Retail telecommunications is a priority focus area for the NZCC across both its consumer and regulation work. This is an industry focus that was flagged in a “Warning for telcos” media release that the NZCC issued in February 2017, and reflected in four warning letters released in August as well as further discussion in the Consumer Issues Report. The NZCC has indicated that its areas of concern include:

  • Misleading pricing such as hidden extra charges, undisclosed fees and complex pricing and terms
  • Unsubstantiated or misleading claims about performance and coverage, particularly where comparisons are made
  • Incorrect billing
  • Unfair contract terms
  • Failure to identify the subscription nature of mobile add-ons
  • Incorrect calculation of broadband usage

Credence claims

Credence claims are claims such as “Free Range” that consumers take at face-value, on trust and cannot be easily verified. Breaching that trust is harmful to consumers, other competitors and New Zealand’s reputation with tourists and across export markets.

The NZCC took a precedent setting case to the High Court in 2016, to gain clarity on “New Zealand made” claims. The decision clarifies that presenting a product as “New Zealand made” may be misleading if the key ingredients do not come from New Zealand, even if they are packaged or processed in the country.

2017 decisions involving credence claims included:

  • CC v Topline & Cook – In May 2017, Topline International, a health supplement company and its director were fined $405,000 and $121,500 respectively for 22 charges relating to representations that bee pollen was made in New Zealand when in fact it had been produced and processed in China.  The fine imposed on Mr C, as Topline’s principal shareholder, director and person with ultimate responsibility for advertising decisions, is among the highest FTA fines imposed on an individual.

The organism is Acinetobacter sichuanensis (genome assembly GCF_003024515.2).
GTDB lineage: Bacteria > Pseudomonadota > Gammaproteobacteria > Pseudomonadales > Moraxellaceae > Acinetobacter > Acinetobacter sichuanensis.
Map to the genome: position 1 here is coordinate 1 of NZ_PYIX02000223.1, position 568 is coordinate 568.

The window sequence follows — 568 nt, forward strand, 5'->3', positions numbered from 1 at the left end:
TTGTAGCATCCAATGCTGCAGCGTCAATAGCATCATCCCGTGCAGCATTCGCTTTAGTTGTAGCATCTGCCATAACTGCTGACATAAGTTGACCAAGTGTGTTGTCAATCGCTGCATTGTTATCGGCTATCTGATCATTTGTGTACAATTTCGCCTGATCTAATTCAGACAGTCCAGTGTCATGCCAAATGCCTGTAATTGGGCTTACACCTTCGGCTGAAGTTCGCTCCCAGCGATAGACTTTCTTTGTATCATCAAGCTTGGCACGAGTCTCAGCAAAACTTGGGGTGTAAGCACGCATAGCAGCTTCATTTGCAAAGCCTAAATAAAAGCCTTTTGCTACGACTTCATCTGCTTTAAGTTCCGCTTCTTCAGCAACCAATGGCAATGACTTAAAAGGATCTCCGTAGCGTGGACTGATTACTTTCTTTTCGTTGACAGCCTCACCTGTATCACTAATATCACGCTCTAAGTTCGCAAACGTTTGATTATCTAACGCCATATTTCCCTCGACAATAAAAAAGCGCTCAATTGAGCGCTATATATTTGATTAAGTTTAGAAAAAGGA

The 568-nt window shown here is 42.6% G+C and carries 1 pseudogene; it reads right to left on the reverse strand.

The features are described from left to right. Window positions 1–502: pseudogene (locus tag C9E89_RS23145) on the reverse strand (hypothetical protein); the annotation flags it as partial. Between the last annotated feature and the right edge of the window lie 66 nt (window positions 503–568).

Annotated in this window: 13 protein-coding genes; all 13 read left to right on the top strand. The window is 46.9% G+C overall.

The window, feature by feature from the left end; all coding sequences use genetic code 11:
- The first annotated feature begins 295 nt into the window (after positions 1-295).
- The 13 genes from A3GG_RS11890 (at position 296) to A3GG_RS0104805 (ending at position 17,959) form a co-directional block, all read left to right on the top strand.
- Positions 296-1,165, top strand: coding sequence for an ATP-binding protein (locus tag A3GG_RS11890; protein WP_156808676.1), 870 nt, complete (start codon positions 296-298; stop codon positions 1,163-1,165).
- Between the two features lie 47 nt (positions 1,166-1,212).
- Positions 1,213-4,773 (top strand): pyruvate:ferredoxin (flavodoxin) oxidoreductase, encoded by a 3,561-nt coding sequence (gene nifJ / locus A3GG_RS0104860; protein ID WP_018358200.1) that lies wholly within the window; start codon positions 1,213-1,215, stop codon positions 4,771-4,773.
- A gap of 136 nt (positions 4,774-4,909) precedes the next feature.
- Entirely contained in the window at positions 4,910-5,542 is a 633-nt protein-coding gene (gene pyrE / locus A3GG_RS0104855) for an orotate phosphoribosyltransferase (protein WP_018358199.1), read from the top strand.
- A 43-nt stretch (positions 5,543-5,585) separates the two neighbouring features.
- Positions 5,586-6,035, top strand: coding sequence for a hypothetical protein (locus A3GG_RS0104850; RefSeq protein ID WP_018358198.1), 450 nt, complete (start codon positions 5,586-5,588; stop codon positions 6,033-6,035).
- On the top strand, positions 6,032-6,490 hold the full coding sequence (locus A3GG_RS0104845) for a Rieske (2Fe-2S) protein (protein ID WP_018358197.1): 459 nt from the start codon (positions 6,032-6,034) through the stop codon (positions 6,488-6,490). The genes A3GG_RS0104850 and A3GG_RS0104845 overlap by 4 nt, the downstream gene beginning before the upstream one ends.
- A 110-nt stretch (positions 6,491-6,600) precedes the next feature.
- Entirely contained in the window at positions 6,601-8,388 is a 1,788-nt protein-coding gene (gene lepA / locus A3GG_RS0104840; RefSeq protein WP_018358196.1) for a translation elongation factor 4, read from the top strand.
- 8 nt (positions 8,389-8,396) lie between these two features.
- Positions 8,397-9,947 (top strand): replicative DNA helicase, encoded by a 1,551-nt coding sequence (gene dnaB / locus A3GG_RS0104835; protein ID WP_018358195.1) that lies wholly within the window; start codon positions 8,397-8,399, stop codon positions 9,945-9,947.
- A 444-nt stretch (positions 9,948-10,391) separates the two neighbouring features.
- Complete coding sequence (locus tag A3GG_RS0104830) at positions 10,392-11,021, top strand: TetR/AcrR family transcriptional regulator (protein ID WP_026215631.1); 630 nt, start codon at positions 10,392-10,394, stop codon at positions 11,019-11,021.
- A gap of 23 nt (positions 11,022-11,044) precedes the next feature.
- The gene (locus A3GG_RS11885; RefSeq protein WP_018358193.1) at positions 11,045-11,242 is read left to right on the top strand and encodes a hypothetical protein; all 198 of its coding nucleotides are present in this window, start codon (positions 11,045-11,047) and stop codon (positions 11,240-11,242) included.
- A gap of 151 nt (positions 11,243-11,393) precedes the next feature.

• CC v Fujitsu – In October 2017, Fujitsu General New Zealand Ltd was fined $310,000 for making unsubstantiated or misleading credence claims about some of its heat pumps. The case was brought under the substantiation provisions of the FTA.   Fujitsu made a variety of claims about the energy efficiency and performance of some of its heat pumps, including that they were “NZ’s most efficient heat pump range”, “the most efficient heat pump ever”, and that its e3 heat pump delivered “$4.92 for $1 of power”.  The NZCC said Fujitsu had no reasonable grounds to make the claims. In particular, some claims were based on performance only achieved under laboratory conditions, unlikely to be duplicated by consumers in real-world conditions.

What’s in the pipeline?

The announcement of the NZCC’s priority areas provides useful insight into its programme for 2018 – retail telecommunications, responsible lending and credence claims will be in the spotlight. Further test cases for unsubstantiated representations and unfair contract terms, following the NZCC’s industry reviews conducted for energy retail, telco retail, and gym contracts, can also be expected.

The NZCC continues to pursue the largest programme for consumer and credit enforcement in years, and we expect enforcement to continue throughout 2018.